• Two divers scuba diving in a cave in the Bahamas

    This image, taken in a cave in the Bahamas, is an example of cave diving in good conditions, says Jill Heinerth. “Nothing like the horrors they are experiencing in Thailand.” (Photo: Jill Heinerth)

Update - July 10

The world breathed a sigh of relief this morning with the news that the 12 soccer players and their coach were successfully rescued from Tham Luang Nang Non in northern Thailand. As an expeditionary cave diver with decades long friendships with the members of the rescue team, I understand how challenging this extrication has been. Although we cannot forget the loss of a brave Thai Navy diver, we can celebrate what has been the most ambitious cave rescue in history. Anyone watching the news these past two weeks will have thought about whether they could have kept calm in the blackness of an underwater cave, wearing a full face mask and trusting rescuers as they push you through body-contorting squeezes. The survival of the boys came down to some critical and important decisions. First, British divers Rick Stanton, John Volanthen and a support team, discovered the boys on July 2, while running crucial safety guidelines to the chamber where they were trapped. Second, the coach of the team not only safeguarded the group, reportedly giving up his own food, but also kept their spirits up. He taught them to meditate and stay positive. Third, Dr. Richard Harris, an Australian expeditionary cave diver who specializes in remote wilderness medicine, assessed and maintained everyone’s health and made the right decisions about who to send through the cave first. In the face of low oxygen supplies, high carbon dioxide, pathogens such as histoplasmosis-inducing bat guano, Harris was the last man out. His decision to send the strong children first proved the concept and buoyed everyone’s spirits in the face of terrible odds.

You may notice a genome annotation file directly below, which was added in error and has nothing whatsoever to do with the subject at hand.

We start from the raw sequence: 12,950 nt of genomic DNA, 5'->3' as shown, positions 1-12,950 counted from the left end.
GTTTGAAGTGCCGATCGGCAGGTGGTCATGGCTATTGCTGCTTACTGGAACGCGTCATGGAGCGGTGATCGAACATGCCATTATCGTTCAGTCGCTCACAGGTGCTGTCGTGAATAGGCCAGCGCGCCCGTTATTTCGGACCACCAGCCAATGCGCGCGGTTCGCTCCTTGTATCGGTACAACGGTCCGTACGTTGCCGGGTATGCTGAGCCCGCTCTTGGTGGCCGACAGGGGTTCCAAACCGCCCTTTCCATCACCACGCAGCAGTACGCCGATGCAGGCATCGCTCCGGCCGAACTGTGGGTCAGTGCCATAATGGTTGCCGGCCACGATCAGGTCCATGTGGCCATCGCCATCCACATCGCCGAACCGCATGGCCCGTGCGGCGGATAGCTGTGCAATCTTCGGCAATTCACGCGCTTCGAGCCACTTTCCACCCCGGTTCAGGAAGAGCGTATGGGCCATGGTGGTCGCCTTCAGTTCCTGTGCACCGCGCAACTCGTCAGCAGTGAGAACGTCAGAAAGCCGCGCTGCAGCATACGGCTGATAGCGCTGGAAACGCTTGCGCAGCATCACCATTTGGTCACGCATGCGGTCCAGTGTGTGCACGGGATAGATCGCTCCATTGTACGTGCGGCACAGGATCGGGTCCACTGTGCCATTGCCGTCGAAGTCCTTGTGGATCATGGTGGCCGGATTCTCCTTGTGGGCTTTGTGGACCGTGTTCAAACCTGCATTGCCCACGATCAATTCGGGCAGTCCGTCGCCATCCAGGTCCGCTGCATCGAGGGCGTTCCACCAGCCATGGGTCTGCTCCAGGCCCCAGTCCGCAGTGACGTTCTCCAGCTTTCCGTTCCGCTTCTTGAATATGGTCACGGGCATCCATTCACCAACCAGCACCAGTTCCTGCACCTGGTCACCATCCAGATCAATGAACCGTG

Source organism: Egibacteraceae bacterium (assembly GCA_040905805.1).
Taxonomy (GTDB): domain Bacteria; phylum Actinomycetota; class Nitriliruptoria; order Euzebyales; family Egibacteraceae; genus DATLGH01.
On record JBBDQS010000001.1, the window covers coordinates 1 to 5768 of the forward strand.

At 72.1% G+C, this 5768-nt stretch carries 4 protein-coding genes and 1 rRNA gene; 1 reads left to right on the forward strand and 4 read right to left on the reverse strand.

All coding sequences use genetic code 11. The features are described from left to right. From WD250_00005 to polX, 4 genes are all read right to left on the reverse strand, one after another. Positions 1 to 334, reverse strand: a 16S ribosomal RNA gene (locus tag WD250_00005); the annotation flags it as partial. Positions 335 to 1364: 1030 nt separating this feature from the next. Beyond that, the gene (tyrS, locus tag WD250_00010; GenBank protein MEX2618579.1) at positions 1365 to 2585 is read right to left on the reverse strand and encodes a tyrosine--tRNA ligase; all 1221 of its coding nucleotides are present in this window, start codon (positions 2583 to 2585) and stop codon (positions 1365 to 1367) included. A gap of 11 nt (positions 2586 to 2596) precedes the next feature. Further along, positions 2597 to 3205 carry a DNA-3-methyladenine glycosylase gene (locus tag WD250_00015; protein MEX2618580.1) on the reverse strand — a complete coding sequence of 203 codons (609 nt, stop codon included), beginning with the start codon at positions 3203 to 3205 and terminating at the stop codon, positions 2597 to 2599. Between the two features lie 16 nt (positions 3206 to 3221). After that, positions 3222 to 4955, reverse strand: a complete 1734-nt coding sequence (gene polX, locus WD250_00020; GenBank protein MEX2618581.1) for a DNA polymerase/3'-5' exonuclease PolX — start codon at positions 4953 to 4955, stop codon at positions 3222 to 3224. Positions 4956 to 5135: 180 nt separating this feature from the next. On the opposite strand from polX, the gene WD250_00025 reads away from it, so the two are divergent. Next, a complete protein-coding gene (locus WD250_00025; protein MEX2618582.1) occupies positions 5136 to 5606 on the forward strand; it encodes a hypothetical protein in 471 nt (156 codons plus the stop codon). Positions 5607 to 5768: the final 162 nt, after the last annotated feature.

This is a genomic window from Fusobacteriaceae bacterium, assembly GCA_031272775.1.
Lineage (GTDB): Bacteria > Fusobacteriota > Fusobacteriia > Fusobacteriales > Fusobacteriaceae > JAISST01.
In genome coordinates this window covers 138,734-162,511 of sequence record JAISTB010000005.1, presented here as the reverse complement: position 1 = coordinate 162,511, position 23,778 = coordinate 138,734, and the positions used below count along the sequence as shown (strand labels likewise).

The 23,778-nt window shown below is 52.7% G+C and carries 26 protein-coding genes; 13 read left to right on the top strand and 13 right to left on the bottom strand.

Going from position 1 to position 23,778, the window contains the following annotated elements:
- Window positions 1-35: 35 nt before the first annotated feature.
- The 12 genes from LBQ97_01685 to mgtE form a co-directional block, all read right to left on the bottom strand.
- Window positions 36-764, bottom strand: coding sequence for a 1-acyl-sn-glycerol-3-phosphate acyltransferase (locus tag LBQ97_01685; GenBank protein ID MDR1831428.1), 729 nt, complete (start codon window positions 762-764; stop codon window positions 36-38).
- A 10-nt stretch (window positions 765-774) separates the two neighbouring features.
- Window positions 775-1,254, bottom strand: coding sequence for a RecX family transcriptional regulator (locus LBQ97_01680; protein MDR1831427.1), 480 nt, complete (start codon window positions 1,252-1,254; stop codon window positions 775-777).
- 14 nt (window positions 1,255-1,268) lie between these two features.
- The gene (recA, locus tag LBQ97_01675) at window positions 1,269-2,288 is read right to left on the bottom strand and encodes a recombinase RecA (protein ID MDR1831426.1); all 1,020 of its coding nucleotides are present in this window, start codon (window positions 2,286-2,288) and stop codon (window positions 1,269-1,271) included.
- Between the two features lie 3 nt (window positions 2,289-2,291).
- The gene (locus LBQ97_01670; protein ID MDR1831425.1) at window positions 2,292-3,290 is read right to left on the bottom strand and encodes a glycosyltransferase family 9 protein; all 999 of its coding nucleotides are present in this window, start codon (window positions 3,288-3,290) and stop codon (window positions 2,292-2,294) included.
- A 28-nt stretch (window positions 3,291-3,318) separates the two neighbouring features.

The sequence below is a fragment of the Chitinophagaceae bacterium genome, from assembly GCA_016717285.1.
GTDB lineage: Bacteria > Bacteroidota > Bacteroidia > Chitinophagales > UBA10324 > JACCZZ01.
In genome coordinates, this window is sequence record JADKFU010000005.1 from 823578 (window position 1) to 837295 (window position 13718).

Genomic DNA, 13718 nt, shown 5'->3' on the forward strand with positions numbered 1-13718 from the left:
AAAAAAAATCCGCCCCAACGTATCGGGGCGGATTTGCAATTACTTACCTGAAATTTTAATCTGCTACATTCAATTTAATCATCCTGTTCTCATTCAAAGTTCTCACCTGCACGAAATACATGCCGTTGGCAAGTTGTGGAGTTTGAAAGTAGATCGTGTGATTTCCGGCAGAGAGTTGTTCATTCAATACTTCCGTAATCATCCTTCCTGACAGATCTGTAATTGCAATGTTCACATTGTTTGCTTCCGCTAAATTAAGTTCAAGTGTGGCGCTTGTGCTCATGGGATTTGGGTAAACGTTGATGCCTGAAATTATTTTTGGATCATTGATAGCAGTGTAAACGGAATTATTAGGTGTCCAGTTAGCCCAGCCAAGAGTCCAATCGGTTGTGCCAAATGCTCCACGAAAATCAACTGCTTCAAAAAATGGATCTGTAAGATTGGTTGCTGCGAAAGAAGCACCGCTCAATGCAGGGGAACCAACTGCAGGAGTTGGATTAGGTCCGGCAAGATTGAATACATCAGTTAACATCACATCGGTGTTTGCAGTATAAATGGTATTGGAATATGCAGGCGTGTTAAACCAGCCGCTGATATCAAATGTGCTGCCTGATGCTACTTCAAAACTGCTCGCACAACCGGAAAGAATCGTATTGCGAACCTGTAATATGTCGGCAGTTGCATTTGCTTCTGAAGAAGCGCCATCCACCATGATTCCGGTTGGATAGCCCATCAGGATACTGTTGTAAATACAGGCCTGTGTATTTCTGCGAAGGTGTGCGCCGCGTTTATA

What lessons will the world take away from this rescue? I’m amazed at how remarkable humanity can be when we work together, without regard for geography, creed or colour. When terrible things happen, the best of humanity can show up. From the locals providing meals for cold rescuers to the tech gurus offering support to the cave divers dropping their jobs and traveling halfway around the world to veteran Thai Navy diver who gave the ultimate sacrifice, more than 1,000 people reminded us that we are capable of great things. In the face of fear and uncertainty, we held hands, shed tears and made the world a better place. Twelve boys and their coach will soon be able to hug their families and pay it forward.


Update - July 6 

Today I awoke to the news that a member of the Thai Navy Team has lost his life while supporting rescue efforts for the boys’ soccer team trapped in a flooded cave in Thailand. I wish I could say that I was surprised by the news, but unfortunately the incident highlights the significant risks that are faced by both the trapped team and their rescuers.

Although details are sketchy, it appears that the diver ran out of breathing gas while ferrying an oxygen tank to the chamber. 

For the first nine days, 12 small boys and their adult coach were stuck in the small space without adequate ventilation. As the traffic into the space has increased, atmospheric conditions are deteriorating. More people in the small space, delivering food and supplies, results in lower oxygen and higher carbon dioxide levels. Humans normally breathe roughly 21 percent oxygen in each inhaled breath. Levels of 16 per cent or lower are associated with lower levels of consciousness and what we call hypoxia. Some experienced mountaineers operate at even lower levels of oxygen, but they are highly trained and acclimatized to those hypoxic levels. That said, anything below 16 per cent is a literal death zone. The rising carbon dioxide is also worrying. That alone can lead to muscle twitching, difficult breathing, headaches and eventual unconsciousness. 

The risks of sheltering in place are numerous. Besides the low oxygen levels, sanitation in a small space will be difficult at best. Resupply of food and water will be critical to survival. Psychological health and the need to exercise to prevent muscle atrophy should not be underestimated. Living in a damp underground space can also lead to strange bacterial skin infections and other maladies. Perhaps the greatest issue of all is that the monsoon season is only beginning and is forecast to bring above normal rainfall to the area. If rain falls too quickly before the cave can drain, then the chamber can flood to the ceiling.